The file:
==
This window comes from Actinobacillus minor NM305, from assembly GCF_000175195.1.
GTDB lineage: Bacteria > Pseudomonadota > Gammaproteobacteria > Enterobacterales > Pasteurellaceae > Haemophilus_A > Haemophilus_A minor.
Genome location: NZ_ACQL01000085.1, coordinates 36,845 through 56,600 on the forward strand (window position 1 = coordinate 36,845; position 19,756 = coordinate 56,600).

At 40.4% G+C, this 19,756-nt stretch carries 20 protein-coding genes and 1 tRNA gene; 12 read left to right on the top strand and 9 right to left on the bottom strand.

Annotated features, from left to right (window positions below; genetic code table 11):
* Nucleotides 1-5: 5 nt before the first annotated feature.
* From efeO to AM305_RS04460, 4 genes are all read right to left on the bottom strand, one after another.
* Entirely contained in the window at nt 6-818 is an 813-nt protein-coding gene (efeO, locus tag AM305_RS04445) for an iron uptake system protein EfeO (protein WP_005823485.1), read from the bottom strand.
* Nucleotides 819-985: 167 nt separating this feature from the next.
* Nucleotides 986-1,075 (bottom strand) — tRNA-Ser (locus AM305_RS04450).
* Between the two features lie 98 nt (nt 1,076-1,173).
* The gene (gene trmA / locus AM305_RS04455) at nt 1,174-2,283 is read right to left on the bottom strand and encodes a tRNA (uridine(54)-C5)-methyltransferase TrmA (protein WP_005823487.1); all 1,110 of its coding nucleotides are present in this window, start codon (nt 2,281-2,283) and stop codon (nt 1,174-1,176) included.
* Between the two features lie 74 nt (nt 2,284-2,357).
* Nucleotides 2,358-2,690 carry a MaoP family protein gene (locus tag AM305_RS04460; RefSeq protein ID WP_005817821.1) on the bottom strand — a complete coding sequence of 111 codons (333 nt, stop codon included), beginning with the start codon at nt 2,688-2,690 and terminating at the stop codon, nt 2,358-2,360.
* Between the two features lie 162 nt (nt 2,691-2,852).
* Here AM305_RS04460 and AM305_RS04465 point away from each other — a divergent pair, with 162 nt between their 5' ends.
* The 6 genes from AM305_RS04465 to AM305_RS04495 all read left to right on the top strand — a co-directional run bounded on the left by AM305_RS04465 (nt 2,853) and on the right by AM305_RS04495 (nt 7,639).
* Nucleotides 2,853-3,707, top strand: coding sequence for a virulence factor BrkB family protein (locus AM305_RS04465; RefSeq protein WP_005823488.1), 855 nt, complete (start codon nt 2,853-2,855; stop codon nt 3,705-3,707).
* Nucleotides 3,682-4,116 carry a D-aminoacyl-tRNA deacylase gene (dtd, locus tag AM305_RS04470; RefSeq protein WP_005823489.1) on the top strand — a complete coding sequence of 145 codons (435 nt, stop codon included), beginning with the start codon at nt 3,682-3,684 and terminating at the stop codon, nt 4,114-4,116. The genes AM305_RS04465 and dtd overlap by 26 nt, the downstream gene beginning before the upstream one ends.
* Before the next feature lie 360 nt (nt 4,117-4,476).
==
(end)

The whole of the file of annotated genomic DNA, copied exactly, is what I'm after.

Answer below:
This window comes from Actinobacillus minor NM305, from assembly GCF_000175195.1.
GTDB lineage: Bacteria > Pseudomonadota > Gammaproteobacteria > Enterobacterales > Pasteurellaceae > Haemophilus_A > Haemophilus_A minor.
Genome location: NZ_ACQL01000085.1, coordinates 36,845 through 56,600 on the forward strand (window position 1 = coordinate 36,845; position 19,756 = coordinate 56,600).

At 40.4% G+C, this 19,756-nt stretch carries 20 protein-coding genes and 1 tRNA gene; 12 read left to right on the top strand and 9 right to left on the bottom strand.

Annotated features, from left to right (window positions below; genetic code table 11):
* Nucleotides 1-5: 5 nt before the first annotated feature.
* From efeO to AM305_RS04460, 4 genes are all read right to left on the bottom strand, one after another.
* Entirely contained in the window at nt 6-818 is an 813-nt protein-coding gene (efeO, locus tag AM305_RS04445) for an iron uptake system protein EfeO (protein WP_005823485.1), read from the bottom strand.
* Nucleotides 819-985: 167 nt separating this feature from the next.
* Nucleotides 986-1,075 (bottom strand) — tRNA-Ser (locus AM305_RS04450).
* Between the two features lie 98 nt (nt 1,076-1,173).
* The gene (gene trmA / locus AM305_RS04455) at nt 1,174-2,283 is read right to left on the bottom strand and encodes a tRNA (uridine(54)-C5)-methyltransferase TrmA (protein WP_005823487.1); all 1,110 of its coding nucleotides are present in this window, start codon (nt 2,281-2,283) and stop codon (nt 1,174-1,176) included.
* Between the two features lie 74 nt (nt 2,284-2,357).
* Nucleotides 2,358-2,690 carry a MaoP family protein gene (locus tag AM305_RS04460; RefSeq protein ID WP_005817821.1) on the bottom strand — a complete coding sequence of 111 codons (333 nt, stop codon included), beginning with the start codon at nt 2,688-2,690 and terminating at the stop codon, nt 2,358-2,360.
* Between the two features lie 162 nt (nt 2,691-2,852).
* Here AM305_RS04460 and AM305_RS04465 point away from each other — a divergent pair, with 162 nt between their 5' ends.
* The 6 genes from AM305_RS04465 to AM305_RS04495 all read left to right on the top strand — a co-directional run bounded on the left by AM305_RS04465 (nt 2,853) and on the right by AM305_RS04495 (nt 7,639).
* Nucleotides 2,853-3,707, top strand: coding sequence for a virulence factor BrkB family protein (locus AM305_RS04465; RefSeq protein WP_005823488.1), 855 nt, complete (start codon nt 2,853-2,855; stop codon nt 3,705-3,707).
* Nucleotides 3,682-4,116 carry a D-aminoacyl-tRNA deacylase gene (dtd, locus tag AM305_RS04470; RefSeq protein WP_005823489.1) on the top strand — a complete coding sequence of 145 codons (435 nt, stop codon included), beginning with the start codon at nt 3,682-3,684 and terminating at the stop codon, nt 4,114-4,116. The genes AM305_RS04465 and dtd overlap by 26 nt, the downstream gene beginning before the upstream one ends.
* Before the next feature lie 360 nt (nt 4,117-4,476).